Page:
The most the US has done is grumble. It has not come close to telling Israel to stop. Moreover, the White House and most US lawmakers believe that Israel remains justified in doing what it is doing, even after 25,000 deaths.

A global leadership vacuum has therefore been revealed, in which no country with leverage over Israel is willing to use it, and no international grouping can alter Israel's thinking. The lack of solutions and an inability to sponsor a settlement has had global resonance and has set back other peace efforts worldwide.

The US, which gives Israel most of its military hardware, is the only world power capable of using its influence to end the conflict. 

This faltering approach from West has also made other flashpoints more dangerous. Its approach in Yemen and the Red Sea reveals a severe lack of imagination in managing international affairs.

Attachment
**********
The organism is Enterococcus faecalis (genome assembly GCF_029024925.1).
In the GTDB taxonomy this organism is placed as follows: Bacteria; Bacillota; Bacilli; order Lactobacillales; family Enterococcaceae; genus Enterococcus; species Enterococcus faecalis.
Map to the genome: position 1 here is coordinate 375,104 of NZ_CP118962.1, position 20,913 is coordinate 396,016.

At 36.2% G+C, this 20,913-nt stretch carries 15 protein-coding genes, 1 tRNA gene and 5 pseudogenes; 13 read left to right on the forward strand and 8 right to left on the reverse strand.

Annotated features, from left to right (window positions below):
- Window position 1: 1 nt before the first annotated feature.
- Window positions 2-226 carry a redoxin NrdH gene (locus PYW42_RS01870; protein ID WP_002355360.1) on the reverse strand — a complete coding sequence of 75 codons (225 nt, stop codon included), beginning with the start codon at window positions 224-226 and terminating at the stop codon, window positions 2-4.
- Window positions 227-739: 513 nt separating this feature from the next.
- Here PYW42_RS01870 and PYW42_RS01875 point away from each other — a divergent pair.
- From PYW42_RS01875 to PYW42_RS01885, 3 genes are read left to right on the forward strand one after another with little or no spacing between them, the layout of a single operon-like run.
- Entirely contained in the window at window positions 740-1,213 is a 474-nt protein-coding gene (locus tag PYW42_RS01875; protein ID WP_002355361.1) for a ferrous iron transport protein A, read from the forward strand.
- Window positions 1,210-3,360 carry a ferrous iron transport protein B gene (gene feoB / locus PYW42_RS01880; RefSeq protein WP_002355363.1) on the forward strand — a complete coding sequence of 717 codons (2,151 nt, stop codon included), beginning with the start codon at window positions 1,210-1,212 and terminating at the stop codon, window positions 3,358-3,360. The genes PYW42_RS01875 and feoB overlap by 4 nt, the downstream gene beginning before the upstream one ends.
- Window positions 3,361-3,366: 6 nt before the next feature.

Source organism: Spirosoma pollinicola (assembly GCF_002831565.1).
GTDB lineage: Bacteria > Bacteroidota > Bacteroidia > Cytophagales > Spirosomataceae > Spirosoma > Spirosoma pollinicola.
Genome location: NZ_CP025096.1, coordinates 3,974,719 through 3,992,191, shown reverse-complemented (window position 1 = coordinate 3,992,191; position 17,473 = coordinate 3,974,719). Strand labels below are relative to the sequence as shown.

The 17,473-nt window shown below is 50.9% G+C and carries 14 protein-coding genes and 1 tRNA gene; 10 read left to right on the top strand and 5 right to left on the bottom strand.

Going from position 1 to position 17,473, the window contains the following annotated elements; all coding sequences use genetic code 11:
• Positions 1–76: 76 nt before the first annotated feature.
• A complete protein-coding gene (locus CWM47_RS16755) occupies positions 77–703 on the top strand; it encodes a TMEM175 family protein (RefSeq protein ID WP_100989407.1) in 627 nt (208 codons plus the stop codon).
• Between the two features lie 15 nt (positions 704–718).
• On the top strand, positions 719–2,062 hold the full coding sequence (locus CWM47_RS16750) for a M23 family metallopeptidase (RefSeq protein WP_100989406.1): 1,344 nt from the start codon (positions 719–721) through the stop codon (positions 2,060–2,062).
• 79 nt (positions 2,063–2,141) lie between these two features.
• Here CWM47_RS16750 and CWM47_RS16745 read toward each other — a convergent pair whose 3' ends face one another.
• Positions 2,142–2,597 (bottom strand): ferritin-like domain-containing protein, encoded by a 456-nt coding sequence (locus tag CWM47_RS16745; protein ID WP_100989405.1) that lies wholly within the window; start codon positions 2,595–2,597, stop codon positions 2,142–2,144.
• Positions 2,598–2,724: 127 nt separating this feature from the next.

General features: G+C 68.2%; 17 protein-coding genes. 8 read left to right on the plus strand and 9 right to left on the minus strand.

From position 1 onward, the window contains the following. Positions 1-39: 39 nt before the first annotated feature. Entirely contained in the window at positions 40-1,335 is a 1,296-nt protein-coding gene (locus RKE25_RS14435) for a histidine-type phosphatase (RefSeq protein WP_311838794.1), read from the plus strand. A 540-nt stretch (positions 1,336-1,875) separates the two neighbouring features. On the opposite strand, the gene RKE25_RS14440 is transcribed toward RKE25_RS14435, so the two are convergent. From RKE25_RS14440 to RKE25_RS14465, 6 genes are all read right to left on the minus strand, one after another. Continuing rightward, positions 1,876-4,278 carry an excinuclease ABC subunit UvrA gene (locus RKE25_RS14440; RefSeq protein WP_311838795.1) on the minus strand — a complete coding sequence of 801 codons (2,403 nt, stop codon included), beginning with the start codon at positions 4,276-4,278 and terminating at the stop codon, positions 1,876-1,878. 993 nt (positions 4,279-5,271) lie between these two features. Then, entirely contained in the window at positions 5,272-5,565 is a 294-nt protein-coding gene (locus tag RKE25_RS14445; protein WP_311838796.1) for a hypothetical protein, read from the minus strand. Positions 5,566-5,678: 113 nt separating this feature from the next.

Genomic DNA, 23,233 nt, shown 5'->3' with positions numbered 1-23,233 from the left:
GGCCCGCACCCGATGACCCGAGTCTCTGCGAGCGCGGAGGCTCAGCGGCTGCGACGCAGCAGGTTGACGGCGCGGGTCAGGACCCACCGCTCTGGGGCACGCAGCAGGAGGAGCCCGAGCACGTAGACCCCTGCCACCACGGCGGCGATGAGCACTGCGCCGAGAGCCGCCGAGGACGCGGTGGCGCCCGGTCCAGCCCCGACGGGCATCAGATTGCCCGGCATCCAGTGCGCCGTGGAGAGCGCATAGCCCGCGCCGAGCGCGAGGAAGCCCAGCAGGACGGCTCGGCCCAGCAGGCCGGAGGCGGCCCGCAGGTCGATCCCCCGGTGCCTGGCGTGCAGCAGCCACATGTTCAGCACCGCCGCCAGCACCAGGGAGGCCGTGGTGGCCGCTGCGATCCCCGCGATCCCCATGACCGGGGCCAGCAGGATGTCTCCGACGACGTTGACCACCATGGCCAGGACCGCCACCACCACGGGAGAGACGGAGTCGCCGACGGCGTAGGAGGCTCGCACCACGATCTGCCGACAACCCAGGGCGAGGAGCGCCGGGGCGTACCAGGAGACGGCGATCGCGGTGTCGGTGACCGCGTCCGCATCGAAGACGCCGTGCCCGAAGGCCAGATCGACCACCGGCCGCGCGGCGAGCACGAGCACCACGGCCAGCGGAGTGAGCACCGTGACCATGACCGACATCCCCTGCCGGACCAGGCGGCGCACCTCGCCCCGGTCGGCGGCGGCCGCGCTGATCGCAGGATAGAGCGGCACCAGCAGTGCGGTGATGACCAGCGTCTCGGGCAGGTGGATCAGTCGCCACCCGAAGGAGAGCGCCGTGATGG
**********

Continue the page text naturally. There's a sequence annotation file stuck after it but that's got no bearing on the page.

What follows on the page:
Had it been clever, the West could have decoupled the Gaza war from Iran's machinations using allies such as the Houthis. It could have prevented the war in Gaza from bolstering Iran's negotiating position by initiating a solution for all of Yemen that brought the Houthis in from the cold.

Instead, Biden's administration opted for Cold War tactics: bombing. This inflicts a graze on the opposition. Meanwhile, it serves as a recruitment tool for the local population who suddenly want to join the fight against the 'American imperialists'.

With the US, Israel and Hamas all unwilling to end the war, the world should expect the suffering to continue, regardless of how many UN aid agencies warn of humanitarian catastrophes.

Deaths from disease, starvation, or bombs are all preventable. This applies to the lives of ordinary Gazans, Israeli and Hamas fighters, and the hostages.

Alas, only when the will to end the war is stronger than the will to continue it will people stop dying.